The Draft Energy Law lists energy activities in the fields of electricity, oil and natural gas that represent strategic energy projects, the development and interoperability of which will be further regulated pursuant to the bylaws to be adopted by the Serbian government. Based on previous experience on the Serbian market, it is expected that the categorisation of these activities as strategic energy projects has been introduced with the aim to enable the Serbian government to act quickly and adopt separate ad hoc rules as deemed necessary for the purpose of developing the specific strategic energy project. Pursuant to the Draft Energy Law, the following energy projects are designated as strategic:

  • electricity: (i) electricity power lines with voltage of 110 kV or higher; (ii) electricity storage; (iii) equipment and installations needed for secure, reliable and efficient operation of the aforementioned systems; and (iv) equipment and installations in transmission and distribution systems that enable real-time, two-way digital communication;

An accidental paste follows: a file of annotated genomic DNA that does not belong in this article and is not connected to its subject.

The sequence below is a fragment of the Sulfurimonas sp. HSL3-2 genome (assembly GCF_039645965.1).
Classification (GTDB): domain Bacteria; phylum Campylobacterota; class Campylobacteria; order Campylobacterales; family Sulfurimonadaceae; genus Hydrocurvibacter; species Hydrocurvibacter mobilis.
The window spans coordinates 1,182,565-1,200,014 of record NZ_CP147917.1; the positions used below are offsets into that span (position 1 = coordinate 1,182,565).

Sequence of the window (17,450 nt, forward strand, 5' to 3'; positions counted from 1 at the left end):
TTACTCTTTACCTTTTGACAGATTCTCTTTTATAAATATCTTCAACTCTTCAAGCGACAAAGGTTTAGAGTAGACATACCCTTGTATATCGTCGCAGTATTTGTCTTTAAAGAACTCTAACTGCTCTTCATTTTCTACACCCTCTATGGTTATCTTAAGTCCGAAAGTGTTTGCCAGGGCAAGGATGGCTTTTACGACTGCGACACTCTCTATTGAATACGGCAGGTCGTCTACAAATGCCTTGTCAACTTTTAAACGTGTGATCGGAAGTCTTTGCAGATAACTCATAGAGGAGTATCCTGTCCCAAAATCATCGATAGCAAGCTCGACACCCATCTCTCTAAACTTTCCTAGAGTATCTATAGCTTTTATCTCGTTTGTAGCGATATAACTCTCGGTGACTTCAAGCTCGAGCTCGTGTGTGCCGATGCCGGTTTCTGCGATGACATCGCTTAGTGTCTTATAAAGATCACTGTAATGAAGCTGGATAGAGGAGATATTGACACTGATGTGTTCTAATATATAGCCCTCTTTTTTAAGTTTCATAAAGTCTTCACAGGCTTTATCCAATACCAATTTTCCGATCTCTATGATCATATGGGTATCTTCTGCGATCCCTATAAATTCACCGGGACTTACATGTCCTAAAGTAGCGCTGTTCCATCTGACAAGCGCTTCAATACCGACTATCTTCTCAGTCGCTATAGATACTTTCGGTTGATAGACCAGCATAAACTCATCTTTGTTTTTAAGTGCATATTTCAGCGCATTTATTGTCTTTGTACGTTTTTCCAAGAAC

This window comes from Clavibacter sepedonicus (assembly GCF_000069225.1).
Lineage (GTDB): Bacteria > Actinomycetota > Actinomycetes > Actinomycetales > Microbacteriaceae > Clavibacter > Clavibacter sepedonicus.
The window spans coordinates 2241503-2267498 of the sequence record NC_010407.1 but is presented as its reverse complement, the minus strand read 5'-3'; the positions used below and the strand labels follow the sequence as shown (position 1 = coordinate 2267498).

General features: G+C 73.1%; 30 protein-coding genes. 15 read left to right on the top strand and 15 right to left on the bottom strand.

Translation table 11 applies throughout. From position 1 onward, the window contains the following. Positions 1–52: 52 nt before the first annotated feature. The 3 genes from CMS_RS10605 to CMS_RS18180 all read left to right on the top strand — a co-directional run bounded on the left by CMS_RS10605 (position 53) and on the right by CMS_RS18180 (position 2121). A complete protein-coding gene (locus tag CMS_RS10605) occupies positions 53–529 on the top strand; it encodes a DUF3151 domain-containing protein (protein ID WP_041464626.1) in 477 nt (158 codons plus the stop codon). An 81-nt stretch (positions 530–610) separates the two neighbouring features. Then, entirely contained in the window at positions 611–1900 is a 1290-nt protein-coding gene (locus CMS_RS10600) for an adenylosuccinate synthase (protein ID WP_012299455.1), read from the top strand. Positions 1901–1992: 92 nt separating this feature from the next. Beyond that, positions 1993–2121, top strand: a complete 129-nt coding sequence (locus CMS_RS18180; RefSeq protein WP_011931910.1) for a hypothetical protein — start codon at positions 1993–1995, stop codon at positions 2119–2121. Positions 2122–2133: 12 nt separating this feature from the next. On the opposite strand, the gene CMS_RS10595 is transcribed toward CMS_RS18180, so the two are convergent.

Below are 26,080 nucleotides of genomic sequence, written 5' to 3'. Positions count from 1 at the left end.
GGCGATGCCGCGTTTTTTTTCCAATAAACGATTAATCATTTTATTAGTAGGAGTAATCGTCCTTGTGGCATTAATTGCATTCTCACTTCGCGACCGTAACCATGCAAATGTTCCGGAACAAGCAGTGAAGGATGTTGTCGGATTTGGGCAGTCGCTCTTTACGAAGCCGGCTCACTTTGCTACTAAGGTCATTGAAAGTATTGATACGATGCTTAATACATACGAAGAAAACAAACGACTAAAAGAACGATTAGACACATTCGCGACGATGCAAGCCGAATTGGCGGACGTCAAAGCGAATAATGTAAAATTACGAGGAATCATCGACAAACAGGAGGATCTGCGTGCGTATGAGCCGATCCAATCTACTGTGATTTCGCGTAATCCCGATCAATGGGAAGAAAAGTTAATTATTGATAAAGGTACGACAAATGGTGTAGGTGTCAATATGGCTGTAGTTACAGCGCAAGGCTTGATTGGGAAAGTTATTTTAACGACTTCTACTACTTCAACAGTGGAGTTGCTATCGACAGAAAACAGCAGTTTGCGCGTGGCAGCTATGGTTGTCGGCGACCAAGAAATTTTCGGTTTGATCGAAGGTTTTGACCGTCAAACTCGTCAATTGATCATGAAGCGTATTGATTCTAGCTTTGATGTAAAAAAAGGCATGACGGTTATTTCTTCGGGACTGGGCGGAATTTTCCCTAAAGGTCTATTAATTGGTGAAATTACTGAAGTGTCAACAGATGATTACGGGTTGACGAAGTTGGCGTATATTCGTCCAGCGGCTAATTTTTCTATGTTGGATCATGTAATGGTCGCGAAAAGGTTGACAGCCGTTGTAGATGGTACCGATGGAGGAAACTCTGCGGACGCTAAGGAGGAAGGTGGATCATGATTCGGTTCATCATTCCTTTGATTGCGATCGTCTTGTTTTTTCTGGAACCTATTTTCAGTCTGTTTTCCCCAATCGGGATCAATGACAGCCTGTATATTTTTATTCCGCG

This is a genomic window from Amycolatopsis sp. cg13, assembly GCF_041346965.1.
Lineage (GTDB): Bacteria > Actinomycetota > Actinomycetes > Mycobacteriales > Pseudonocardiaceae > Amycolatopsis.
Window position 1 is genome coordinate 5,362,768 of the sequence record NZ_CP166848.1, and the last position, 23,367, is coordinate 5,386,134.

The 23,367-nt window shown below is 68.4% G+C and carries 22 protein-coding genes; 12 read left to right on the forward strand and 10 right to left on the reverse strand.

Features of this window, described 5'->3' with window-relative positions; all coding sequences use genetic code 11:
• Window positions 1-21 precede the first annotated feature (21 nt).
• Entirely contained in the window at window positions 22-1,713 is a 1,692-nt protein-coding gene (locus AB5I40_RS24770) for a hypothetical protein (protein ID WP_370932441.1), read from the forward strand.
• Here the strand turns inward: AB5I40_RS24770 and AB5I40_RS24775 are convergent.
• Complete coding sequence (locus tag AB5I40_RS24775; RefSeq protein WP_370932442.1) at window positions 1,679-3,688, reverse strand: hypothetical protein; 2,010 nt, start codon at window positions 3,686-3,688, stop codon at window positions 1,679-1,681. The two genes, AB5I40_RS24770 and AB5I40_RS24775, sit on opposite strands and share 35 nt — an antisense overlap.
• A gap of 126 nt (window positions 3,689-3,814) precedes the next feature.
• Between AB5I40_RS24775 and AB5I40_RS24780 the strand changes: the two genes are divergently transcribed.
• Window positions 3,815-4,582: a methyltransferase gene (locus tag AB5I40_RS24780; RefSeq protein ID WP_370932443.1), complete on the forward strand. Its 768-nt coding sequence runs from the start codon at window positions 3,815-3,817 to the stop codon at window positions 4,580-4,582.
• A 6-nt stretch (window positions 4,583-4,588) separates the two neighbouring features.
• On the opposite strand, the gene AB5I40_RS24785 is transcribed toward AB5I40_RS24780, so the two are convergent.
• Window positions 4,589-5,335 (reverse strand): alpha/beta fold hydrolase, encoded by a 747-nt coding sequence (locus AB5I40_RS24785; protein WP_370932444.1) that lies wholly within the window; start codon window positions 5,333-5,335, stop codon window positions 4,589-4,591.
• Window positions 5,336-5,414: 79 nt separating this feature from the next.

• gas: (i) gas pipelines for the transport of natural gas and biogas that are part of the transmission system; (ii) underground storage of natural gas connected with the aforementioned gas pipelines; (iii) facilities for the reception, storage, re-gasification and decompression of liquefied natural gas (LNG) or compressed natural gas; (iv) equipment and installations needed for secure, reliable and efficient operation of the aforementioned systems or that enable two-way transmission of natural gas, including compressor stations;
  • oil: (i) oil pipelines for the transport of crude oil; (ii) pump stations and storage needed for the operation of oil pipelines; (iii) equipment and installations needed for secure, reliable and efficient operation of the aforementioned systems, including systems for protection, supervision and management, as well as devices for two-way transport.

Public interest for expropriation

The Draft Energy Law determines public interest for the expropriation, administrative transfer and incomplete expropriation of immovable assets for the purpose of the construction of line infrastructure objects (electricity power lines, oil pipelines, gas pipelines and products pipelines), as well as objects that support the function of the aforementioned objects and connections to such objects, in accordance with the valid documents relevant for the construction of such objects. In case the construction of the relevant line infrastructure object is not envisaged by the current planning documents, an urban planning project may be prepared for the purpose of determining public interest without the need to change the existing planning documents, except for the determination of the public interest in so-called protected zones.